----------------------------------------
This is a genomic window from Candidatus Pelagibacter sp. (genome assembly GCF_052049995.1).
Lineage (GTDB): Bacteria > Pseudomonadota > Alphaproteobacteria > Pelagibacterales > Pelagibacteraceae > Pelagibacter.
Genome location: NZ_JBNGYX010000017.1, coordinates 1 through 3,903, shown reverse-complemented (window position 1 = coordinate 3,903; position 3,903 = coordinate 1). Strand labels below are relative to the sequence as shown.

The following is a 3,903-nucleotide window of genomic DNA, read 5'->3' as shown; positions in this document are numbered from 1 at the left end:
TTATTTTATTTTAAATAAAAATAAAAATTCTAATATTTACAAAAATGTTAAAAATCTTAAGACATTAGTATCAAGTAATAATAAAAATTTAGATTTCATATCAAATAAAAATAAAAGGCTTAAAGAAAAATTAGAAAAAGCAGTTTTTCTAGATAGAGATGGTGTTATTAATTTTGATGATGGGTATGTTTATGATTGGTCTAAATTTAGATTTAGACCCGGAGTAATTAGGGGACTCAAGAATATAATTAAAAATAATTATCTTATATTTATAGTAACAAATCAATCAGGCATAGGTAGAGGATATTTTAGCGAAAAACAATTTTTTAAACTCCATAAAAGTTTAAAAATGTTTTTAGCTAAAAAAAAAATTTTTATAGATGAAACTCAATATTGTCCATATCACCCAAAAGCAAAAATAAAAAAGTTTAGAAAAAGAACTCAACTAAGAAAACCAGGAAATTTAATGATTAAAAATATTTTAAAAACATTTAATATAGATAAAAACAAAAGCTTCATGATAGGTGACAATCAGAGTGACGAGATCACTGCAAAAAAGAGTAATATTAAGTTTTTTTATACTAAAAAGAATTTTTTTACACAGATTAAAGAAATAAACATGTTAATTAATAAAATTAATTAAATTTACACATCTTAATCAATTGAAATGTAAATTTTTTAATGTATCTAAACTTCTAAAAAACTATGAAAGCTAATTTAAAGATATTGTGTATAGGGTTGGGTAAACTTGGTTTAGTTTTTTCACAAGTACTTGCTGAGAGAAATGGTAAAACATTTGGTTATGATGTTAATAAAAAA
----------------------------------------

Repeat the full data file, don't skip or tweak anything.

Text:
This is a genomic window from Candidatus Pelagibacter sp. (genome assembly GCF_052049995.1).
Lineage (GTDB): Bacteria > Pseudomonadota > Alphaproteobacteria > Pelagibacterales > Pelagibacteraceae > Pelagibacter.
Genome location: NZ_JBNGYX010000017.1, coordinates 1 through 3,903, shown reverse-complemented (window position 1 = coordinate 3,903; position 3,903 = coordinate 1). Strand labels below are relative to the sequence as shown.

The following is a 3,903-nucleotide window of genomic DNA, read 5'->3' as shown; positions in this document are numbered from 1 at the left end:
TTATTTTATTTTAAATAAAAATAAAAATTCTAATATTTACAAAAATGTTAAAAATCTTAAGACATTAGTATCAAGTAATAATAAAAATTTAGATTTCATATCAAATAAAAATAAAAGGCTTAAAGAAAAATTAGAAAAAGCAGTTTTTCTAGATAGAGATGGTGTTATTAATTTTGATGATGGGTATGTTTATGATTGGTCTAAATTTAGATTTAGACCCGGAGTAATTAGGGGACTCAAGAATATAATTAAAAATAATTATCTTATATTTATAGTAACAAATCAATCAGGCATAGGTAGAGGATATTTTAGCGAAAAACAATTTTTTAAACTCCATAAAAGTTTAAAAATGTTTTTAGCTAAAAAAAAAATTTTTATAGATGAAACTCAATATTGTCCATATCACCCAAAAGCAAAAATAAAAAAGTTTAGAAAAAGAACTCAACTAAGAAAACCAGGAAATTTAATGATTAAAAATATTTTAAAAACATTTAATATAGATAAAAACAAAAGCTTCATGATAGGTGACAATCAGAGTGACGAGATCACTGCAAAAAAGAGTAATATTAAGTTTTTTTATACTAAAAAGAATTTTTTTACACAGATTAAAGAAATAAACATGTTAATTAATAAAATTAATTAAATTTACACATCTTAATCAATTGAAATGTAAATTTTTTAATGTATCTAAACTTCTAAAAAACTATGAAAGCTAATTTAAAGATATTGTGTATAGGGTTGGGTAAACTTGGTTTAGTTTTTTCACAAGTACTTGCTGAGAGAAATGGTAAAACATTTGGTTATGATGTTAATAAAAAA